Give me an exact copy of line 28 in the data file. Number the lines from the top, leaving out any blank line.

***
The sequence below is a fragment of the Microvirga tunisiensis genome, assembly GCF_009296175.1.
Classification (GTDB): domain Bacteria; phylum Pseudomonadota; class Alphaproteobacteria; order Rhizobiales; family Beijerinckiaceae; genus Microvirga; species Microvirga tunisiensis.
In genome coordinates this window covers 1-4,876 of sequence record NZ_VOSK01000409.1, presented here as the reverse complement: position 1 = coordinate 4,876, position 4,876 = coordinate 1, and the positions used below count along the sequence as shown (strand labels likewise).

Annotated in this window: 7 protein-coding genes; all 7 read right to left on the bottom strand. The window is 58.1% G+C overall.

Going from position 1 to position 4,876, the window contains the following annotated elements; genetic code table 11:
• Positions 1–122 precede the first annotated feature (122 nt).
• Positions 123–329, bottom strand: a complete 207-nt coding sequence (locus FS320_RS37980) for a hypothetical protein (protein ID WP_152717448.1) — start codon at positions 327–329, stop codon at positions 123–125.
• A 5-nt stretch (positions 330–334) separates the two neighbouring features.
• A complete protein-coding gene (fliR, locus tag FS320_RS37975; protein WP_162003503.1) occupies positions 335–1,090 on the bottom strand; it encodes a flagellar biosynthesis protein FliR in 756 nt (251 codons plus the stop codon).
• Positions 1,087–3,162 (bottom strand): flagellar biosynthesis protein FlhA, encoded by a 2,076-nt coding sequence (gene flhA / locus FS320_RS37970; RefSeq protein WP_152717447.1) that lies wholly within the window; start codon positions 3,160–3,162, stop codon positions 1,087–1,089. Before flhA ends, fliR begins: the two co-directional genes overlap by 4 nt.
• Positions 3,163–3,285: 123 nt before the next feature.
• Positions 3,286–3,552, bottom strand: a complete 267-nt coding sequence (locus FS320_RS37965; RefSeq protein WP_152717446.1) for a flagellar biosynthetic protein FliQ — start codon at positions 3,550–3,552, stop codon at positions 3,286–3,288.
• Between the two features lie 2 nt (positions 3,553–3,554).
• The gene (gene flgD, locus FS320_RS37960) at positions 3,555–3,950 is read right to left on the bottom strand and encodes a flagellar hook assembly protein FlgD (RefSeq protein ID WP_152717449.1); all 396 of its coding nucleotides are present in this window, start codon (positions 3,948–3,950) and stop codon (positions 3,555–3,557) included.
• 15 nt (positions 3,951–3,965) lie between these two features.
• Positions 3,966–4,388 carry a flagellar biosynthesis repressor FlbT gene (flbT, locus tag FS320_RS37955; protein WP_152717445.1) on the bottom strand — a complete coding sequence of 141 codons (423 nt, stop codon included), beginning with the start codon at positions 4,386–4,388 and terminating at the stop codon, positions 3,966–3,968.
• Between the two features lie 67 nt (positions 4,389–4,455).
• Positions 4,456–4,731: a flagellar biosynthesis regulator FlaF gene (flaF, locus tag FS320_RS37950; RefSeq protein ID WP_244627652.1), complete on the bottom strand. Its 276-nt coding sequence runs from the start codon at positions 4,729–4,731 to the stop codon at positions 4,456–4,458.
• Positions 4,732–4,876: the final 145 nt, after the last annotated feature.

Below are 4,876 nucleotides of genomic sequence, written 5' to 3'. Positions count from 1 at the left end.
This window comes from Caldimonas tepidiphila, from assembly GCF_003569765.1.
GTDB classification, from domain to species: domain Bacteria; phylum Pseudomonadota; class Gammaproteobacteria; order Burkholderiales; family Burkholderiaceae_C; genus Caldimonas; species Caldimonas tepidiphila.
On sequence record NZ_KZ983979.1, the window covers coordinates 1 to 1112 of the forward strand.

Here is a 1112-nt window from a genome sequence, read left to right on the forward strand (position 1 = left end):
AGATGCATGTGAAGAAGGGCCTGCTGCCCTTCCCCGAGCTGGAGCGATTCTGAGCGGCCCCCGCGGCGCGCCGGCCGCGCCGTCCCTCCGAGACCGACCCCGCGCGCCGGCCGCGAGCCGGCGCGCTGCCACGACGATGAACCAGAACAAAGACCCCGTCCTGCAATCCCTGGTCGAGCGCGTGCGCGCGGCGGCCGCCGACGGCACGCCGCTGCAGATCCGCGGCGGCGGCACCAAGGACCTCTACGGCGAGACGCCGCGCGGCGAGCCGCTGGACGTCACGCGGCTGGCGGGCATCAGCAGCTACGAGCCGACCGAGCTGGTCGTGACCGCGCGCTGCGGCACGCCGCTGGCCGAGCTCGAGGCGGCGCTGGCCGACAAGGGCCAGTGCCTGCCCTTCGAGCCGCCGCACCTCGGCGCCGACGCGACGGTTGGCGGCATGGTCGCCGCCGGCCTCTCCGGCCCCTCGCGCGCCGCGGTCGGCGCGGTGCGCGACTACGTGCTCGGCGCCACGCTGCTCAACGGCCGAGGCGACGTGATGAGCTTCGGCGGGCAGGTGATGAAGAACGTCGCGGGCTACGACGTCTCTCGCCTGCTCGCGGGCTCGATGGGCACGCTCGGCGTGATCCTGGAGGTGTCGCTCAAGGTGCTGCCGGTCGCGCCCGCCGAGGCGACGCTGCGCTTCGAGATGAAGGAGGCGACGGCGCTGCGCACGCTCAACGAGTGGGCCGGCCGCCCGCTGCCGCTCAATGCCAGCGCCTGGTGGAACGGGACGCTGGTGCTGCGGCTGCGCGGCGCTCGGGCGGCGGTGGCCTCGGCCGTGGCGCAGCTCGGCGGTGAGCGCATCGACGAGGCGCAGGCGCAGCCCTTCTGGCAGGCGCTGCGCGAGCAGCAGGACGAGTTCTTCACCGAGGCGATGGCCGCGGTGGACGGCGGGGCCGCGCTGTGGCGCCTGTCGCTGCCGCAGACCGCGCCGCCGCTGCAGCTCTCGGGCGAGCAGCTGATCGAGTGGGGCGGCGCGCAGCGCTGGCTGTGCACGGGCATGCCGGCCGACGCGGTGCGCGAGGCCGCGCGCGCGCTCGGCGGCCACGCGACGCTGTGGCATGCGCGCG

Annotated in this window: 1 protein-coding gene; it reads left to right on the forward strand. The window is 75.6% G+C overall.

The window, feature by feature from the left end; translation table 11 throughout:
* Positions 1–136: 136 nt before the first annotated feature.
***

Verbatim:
* Positions 1–136: 136 nt before the first annotated feature.